1 1/2 cups crushed peanuts (to crush peanuts: place in a strong plastic bag and roll with a rolling-pin until nuts are broken and slightly crushed)

1 lb rice noodles (sometimes called Pad Thai noodles, or Thai noodles)

6 cups chopped curly kale (optional)

Method:

1 – Prep all ingredients as directed above. Mix first 4 ingredients in a small bowl and set aside. Cook rice noodles according to instruction, making sure to rinse well with cold water after draining. Scramble the beaten eggs in a small pan with a little olive oil, and set aside. When the egg is cold, break it up into smaller pieces in the pan with a wooden spoon.

Prep all ingredients before you begin

2 – Put large saute pan or wok (large enough to hold the entire finished dish) on high heat and add oil. When it is hot, add the chicken and cook for 5 minutes, stirring occasionally.

saute chicken

3 – Add grated carrots and continue to cook for another 2 minutes.

add carrots

4 – Add the scallions and scrambled egg and cook for a further 2 or so minutes.

add scallions and cooked eggs

5 – Add the bean sprouts and stir into rest of ingredients. Cook for another minute.

add bean sprouts

6 – Add the rinsed rice noodles and using two wooden spoons, turn the noodles into the rest of the dish. Add the sauce and cook everything until noodles are heated through. Add crushed peanuts and give one last stir.

add cooked noodles

Serve, passing more peanuts and a little hot sauce if you like.

I also served this with cooked kale

*To cook the kale: wash and chop into small pieces. Put 1 cup of water in a pot and bring to a boil. Add kale, cover pot, and simmer until soft (about 12 minutes). Toss into the finished dish*

Pad Thai with Shrimp (serves 6)

 Yesterday, myself and my son were out and about, and, on the way home chatted about possible dinner options. I would be getting a late start so I suggested some sort of fish dish? He was more in the mood for meat, something like lamb chops with an Indian feel. I told him that lamb chops were only an option if they were on sale, and if pork chops would satisfy his carnivorous cravings? We settled on chops with a cumin-based crust of some sort.

Main ingredients for Pad Thai

All that changed while walking to the meat section when he asked if I would consider Pad Thai (he actually said “your famous Pad Thai!” even though I don’t believe he had ever tasted my version)? Wow, I hadn’t made Pad Thai in a very long time. Pad Thai is a wonderful dish, but when the kids were a certain age their taste buds were not used to the strong taste of fish sauce and tamarind paste, and I forgot all about it. They are now older and have grown accustom to unusual tasting food, and have eaten Pad Thai in restaurants several times, but, I don’t remember ever making it for them; until last night!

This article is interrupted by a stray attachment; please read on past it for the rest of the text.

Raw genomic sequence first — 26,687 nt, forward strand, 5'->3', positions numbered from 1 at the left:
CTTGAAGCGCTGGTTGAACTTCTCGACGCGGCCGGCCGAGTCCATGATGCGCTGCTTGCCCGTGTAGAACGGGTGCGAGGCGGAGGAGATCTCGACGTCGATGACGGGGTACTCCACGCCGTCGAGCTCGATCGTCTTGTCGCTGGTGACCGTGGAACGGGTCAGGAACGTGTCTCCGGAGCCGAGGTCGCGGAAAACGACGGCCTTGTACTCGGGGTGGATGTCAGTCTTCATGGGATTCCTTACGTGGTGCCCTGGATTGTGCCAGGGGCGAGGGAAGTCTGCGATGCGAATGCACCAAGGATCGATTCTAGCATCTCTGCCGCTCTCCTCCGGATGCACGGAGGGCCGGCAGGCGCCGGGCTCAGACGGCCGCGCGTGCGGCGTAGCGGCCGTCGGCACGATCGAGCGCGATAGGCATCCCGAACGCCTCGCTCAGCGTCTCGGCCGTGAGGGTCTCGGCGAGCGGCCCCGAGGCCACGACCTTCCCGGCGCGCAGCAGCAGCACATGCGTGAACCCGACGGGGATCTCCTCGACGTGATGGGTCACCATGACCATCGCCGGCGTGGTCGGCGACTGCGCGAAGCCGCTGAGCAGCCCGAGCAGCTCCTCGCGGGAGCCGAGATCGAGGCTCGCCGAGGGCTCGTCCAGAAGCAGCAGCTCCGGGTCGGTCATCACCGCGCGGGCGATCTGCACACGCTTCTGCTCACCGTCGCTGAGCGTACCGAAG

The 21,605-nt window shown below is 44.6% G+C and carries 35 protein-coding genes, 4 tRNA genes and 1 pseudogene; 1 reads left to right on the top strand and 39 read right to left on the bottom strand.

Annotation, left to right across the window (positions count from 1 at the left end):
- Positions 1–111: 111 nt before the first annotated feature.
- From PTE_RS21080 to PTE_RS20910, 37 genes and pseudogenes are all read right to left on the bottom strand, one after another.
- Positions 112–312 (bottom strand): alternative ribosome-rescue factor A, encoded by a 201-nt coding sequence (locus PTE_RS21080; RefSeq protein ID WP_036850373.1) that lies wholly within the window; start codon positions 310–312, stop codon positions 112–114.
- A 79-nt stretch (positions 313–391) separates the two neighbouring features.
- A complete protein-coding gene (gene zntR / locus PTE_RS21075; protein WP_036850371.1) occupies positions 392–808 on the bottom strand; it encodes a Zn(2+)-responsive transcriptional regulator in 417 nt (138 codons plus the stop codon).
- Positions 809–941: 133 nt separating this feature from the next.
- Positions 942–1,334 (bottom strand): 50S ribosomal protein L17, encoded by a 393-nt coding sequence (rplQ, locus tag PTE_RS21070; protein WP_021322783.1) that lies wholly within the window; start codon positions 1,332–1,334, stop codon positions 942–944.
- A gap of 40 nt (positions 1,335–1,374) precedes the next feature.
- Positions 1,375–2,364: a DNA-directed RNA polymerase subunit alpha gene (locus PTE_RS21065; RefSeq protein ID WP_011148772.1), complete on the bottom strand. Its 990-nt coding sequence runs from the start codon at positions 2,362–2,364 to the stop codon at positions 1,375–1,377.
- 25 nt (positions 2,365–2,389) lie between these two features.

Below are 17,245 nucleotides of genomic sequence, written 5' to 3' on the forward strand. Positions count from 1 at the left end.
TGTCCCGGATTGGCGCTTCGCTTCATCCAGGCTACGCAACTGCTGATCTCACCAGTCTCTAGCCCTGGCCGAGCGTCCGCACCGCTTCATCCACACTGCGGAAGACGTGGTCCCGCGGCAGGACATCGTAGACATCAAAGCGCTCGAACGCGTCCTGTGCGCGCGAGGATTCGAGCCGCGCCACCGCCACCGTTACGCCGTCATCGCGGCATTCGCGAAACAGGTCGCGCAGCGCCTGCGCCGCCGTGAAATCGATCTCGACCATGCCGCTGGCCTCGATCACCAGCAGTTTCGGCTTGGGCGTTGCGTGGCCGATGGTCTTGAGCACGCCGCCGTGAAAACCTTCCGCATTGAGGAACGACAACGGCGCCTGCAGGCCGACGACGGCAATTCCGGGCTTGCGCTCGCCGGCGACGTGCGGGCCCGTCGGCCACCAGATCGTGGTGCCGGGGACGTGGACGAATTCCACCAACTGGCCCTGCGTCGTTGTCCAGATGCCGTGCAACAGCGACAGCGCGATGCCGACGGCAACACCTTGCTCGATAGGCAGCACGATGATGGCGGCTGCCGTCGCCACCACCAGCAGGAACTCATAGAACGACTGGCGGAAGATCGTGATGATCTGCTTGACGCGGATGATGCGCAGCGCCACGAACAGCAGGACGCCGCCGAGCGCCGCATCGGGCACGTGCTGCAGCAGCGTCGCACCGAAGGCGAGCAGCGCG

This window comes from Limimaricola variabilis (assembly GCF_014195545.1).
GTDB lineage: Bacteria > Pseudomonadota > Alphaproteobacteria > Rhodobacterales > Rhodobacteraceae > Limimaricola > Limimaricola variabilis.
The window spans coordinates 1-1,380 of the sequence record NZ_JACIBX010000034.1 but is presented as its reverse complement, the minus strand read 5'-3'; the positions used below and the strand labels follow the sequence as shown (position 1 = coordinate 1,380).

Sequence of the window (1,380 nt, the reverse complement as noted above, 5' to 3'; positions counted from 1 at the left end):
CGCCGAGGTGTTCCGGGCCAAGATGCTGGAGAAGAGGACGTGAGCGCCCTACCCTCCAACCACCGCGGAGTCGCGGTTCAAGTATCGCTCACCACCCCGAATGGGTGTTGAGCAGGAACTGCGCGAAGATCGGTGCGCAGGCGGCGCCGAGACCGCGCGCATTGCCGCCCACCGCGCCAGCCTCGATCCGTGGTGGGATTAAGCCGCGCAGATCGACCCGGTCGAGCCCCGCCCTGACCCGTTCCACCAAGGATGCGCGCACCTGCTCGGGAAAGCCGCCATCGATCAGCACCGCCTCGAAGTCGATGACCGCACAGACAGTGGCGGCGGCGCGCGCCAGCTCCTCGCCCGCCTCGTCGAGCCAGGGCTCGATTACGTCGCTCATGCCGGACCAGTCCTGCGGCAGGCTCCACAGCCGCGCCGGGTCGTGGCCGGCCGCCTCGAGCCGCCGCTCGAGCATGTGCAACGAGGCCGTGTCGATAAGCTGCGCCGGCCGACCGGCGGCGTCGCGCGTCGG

I said I would make it if the bean sprouts were fresh and crisp looking. If not, no Pad Thai! I think the bean sprouts make the dish, and the only thing worse than no bean sprouts, is a bowl of pad Thai with brownish sad strings that pose as sprouts!

The bean sprouts were lively looking, and so, we has a wonderful dinner last night. My son loved it so much he had me fry the leftovers for his breakfast! I cooked shrimp to add to the dish, but it is great with no meat whatsoever.

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You will need: 3 tbs tamarind concentrate, 1/4 cup soy sauce or fish sauce, 3 tbs soft brown sugar (light or dark), 4 tbs vegetable or peanut oil, 1 bunch scallions including green parts, sliced, 2 cloves garlic, finely chopped, 1 tsp cayenne pepper flakes, 3 medium carrots, grated, 4 eggs, barely beaten, 1 lb shrimp, shelled and deveined, 1 14 oz package rice noodles (sometimes called stir-fry noodles or even Pad Thai noodles), 1/2 cup peanuts, chopped.

1 – Put pot of water on to boil for the rice noodles. When it comes to a rolling boil, turn off heat and add rice noodles. Let them steep for about 8 minutes. Drain into colander and rinse with lots of cold water. Set aside.

2 – Mix the tamarind concentrate, soy sauce and sugar together in a small bowl and set aside.

3 – Put a saute pan on high heat and add 1 to 2 tbs oil. When it is hot, (be patient) add the shrimp and stir-fry for 4 minutes. Remove to a plate and set aside.

First, saute shrimp

4 – Put a big saute pan on high heat and let pan get hot (if you are using the same pan that you used for the shrimp, make sure to wash and dry it, or, your veggies will stick). Add 3 tbs of oil and wait 1 minute. Add the garlic and pepper flakes and swirl in the oil for 30 seconds. Immediately add the carrots and cook, stirring frequently for 3 minutes.

First stir-fry garlic with chili flakes, then add carrots

5 – Add all but a handful of scallions (save some for garnish) and cook for another minute.

next add scallions and cook for 1 minute

6 – Push vegetables over to the side and add the lightly beaten eggs to the hot pan. Leave for a minute before touching. Scramble very quickly and then mix in the vegetables. Add the noodles and mix in quickly. Add the bean sprouts and the sauce and mix until everything is hot (about 1 or 2 minutes). turn off heat and toss in the shrimp.

Stir-fry eggs

Divide between shallow bowls and garnish with some peanuts and raw scallions. If you like it even hotter, add more pepper flakes or sriracha sauce (what is sriracha? – type in my search box for more information)

Garnish with peanuts